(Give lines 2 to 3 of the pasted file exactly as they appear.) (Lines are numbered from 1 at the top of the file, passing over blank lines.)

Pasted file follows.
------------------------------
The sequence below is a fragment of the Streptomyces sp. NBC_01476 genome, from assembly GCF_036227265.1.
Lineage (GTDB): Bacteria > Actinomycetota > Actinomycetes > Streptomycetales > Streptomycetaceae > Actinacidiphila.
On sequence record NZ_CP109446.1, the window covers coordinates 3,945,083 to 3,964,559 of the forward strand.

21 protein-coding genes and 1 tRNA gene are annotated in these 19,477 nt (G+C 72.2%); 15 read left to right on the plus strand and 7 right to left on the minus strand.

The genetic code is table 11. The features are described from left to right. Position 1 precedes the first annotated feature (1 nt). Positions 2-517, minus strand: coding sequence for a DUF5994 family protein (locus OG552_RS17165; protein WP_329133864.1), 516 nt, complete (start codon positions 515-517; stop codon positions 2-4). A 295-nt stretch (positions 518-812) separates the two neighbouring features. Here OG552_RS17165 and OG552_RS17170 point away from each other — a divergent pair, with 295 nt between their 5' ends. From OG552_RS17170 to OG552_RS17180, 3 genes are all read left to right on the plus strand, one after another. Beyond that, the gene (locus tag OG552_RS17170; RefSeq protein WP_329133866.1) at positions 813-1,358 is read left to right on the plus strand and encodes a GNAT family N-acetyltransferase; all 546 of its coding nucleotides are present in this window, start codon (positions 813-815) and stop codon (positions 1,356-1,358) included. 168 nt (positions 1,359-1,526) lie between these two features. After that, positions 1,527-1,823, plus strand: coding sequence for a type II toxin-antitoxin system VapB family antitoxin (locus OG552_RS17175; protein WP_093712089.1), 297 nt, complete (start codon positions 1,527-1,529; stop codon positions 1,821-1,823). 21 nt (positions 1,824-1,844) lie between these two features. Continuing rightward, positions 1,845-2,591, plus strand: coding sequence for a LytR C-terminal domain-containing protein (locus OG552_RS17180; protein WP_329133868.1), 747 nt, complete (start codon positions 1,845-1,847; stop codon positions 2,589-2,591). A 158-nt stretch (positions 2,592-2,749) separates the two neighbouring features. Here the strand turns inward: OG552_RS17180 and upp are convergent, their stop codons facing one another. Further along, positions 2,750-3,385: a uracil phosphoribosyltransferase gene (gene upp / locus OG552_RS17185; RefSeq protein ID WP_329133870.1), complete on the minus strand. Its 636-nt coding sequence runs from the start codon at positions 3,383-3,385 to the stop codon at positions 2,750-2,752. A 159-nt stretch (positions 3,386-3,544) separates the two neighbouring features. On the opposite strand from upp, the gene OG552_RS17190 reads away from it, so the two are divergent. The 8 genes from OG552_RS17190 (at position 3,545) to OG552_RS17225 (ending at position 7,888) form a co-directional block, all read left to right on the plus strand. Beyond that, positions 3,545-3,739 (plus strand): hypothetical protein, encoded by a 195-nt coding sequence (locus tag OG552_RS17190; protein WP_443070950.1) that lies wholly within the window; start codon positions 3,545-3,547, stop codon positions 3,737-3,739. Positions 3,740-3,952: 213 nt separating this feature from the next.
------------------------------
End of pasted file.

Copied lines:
Lineage (GTDB): Bacteria > Actinomycetota > Actinomycetes > Streptomycetales > Streptomycetaceae > Actinacidiphila.
On sequence record NZ_CP109446.1, the window covers coordinates 3,945,083 to 3,964,559 of the forward strand.